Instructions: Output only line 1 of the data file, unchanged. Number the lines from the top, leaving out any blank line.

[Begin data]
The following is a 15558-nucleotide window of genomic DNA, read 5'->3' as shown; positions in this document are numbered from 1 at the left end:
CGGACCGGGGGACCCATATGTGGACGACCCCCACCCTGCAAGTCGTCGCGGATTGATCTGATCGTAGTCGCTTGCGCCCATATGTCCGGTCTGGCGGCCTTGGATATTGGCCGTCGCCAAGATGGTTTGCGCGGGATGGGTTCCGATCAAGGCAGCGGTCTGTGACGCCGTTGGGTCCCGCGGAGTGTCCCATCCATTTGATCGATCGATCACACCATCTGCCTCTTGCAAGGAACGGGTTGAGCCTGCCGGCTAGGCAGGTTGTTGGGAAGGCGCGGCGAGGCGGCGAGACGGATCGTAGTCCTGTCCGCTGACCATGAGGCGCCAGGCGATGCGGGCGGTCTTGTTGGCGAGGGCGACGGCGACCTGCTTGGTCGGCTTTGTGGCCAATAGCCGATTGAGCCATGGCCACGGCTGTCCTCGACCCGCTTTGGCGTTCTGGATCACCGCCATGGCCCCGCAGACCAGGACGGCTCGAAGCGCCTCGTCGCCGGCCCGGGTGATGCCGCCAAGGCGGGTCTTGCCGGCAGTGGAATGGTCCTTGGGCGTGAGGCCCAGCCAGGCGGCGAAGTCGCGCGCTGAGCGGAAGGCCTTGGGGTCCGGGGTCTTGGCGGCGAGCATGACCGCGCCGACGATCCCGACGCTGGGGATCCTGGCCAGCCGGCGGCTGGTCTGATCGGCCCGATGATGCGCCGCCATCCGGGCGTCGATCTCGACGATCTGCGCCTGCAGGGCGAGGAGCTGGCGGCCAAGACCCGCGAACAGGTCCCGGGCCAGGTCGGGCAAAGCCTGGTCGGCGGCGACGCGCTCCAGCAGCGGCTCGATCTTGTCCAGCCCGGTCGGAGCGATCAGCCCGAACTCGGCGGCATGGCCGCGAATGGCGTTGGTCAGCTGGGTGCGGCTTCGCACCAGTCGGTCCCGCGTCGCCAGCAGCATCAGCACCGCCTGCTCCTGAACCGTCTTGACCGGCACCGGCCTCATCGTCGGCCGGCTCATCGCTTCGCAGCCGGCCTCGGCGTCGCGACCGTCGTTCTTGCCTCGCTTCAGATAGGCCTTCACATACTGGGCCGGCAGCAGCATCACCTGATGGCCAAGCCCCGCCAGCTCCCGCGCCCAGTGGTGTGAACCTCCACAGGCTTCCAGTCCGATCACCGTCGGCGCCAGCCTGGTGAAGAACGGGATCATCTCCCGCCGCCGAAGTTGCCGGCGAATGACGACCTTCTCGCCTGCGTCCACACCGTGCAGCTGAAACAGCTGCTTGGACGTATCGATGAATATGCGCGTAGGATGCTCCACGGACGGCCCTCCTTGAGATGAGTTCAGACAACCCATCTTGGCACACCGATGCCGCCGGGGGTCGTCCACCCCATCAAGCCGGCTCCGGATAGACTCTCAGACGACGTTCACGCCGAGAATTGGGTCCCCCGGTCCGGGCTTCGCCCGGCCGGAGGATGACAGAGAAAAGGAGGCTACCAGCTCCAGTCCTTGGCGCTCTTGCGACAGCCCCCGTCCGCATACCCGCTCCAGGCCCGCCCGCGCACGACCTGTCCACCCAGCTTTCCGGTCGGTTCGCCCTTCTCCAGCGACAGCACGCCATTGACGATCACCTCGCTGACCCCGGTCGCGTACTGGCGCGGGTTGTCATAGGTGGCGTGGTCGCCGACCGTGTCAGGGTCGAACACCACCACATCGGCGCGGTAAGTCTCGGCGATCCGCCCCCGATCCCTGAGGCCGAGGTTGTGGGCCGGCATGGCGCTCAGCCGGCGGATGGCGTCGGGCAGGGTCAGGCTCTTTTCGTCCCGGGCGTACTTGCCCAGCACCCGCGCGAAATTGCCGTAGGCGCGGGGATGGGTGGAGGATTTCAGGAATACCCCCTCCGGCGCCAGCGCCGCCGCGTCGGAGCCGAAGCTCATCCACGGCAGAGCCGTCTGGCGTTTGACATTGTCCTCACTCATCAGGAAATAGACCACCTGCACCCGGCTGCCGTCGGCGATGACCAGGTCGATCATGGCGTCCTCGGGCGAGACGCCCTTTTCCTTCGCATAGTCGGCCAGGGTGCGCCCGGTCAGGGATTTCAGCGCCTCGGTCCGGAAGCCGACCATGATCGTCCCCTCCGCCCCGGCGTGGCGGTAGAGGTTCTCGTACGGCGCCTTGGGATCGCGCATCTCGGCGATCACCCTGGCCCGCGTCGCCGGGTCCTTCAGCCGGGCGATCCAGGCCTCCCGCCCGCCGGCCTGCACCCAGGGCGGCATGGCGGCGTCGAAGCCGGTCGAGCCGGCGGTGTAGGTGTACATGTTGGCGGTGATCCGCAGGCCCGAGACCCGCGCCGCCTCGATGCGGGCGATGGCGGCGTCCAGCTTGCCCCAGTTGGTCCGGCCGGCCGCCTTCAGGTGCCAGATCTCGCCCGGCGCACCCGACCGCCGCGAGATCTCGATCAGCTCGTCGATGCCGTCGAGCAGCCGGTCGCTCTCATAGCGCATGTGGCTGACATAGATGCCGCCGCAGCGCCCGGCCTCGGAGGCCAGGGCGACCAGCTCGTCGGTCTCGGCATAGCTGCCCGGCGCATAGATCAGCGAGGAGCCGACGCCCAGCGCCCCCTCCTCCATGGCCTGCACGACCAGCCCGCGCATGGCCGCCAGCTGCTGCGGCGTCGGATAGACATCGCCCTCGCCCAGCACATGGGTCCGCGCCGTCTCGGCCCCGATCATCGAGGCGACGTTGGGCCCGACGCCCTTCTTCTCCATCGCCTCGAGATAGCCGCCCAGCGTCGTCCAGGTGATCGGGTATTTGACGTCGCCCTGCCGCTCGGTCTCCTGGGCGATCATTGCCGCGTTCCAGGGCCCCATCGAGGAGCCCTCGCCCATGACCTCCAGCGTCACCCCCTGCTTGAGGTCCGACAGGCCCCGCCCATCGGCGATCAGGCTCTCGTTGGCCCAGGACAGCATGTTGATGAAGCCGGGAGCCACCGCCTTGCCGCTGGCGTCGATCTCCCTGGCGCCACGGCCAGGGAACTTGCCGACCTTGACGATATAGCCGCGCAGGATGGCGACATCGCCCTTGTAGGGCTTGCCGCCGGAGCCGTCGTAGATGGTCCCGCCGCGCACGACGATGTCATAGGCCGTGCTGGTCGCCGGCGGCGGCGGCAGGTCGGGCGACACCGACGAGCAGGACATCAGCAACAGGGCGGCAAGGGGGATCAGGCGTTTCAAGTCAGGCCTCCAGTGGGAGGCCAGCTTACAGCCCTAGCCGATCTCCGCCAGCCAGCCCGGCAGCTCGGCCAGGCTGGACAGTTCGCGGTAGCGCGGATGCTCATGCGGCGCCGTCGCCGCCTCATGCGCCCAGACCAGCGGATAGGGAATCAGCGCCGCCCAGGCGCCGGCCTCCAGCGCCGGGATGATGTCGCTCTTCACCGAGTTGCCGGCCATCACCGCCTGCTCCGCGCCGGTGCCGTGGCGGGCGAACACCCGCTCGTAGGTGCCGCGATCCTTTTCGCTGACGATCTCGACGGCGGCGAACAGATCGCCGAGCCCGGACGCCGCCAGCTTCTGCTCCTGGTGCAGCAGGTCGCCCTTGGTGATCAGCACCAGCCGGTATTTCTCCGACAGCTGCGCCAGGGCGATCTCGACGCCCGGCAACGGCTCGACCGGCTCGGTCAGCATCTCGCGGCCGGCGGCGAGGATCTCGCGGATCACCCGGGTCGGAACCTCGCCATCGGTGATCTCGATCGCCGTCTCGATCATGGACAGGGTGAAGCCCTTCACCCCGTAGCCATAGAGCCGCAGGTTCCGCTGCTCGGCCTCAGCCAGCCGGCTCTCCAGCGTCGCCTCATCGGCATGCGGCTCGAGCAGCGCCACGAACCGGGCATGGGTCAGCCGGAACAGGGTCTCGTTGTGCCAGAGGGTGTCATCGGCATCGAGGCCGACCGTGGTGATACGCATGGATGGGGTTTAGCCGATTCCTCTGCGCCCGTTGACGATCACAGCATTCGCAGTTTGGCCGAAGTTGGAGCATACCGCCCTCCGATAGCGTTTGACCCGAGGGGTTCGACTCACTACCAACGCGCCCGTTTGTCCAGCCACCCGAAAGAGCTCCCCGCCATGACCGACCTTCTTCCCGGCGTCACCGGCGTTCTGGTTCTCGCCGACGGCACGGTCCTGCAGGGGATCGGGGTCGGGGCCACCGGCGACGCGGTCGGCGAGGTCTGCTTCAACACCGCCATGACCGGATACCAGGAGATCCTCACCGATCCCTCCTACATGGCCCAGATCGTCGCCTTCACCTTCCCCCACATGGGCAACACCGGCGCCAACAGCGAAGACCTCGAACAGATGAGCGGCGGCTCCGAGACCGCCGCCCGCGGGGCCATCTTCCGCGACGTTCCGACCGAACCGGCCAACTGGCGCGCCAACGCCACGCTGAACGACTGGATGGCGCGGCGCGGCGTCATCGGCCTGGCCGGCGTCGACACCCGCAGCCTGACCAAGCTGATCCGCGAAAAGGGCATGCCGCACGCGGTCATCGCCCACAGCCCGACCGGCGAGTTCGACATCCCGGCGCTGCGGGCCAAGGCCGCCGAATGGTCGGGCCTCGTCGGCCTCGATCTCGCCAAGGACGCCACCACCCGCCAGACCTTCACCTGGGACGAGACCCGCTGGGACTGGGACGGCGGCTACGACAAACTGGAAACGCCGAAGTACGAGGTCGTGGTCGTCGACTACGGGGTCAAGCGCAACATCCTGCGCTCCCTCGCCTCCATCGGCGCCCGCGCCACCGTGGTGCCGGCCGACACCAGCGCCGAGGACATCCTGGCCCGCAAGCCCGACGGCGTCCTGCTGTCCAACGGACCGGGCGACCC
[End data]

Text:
The following is a 15558-nucleotide window of genomic DNA, read 5'->3' as shown; positions in this document are numbered from 1 at the left end: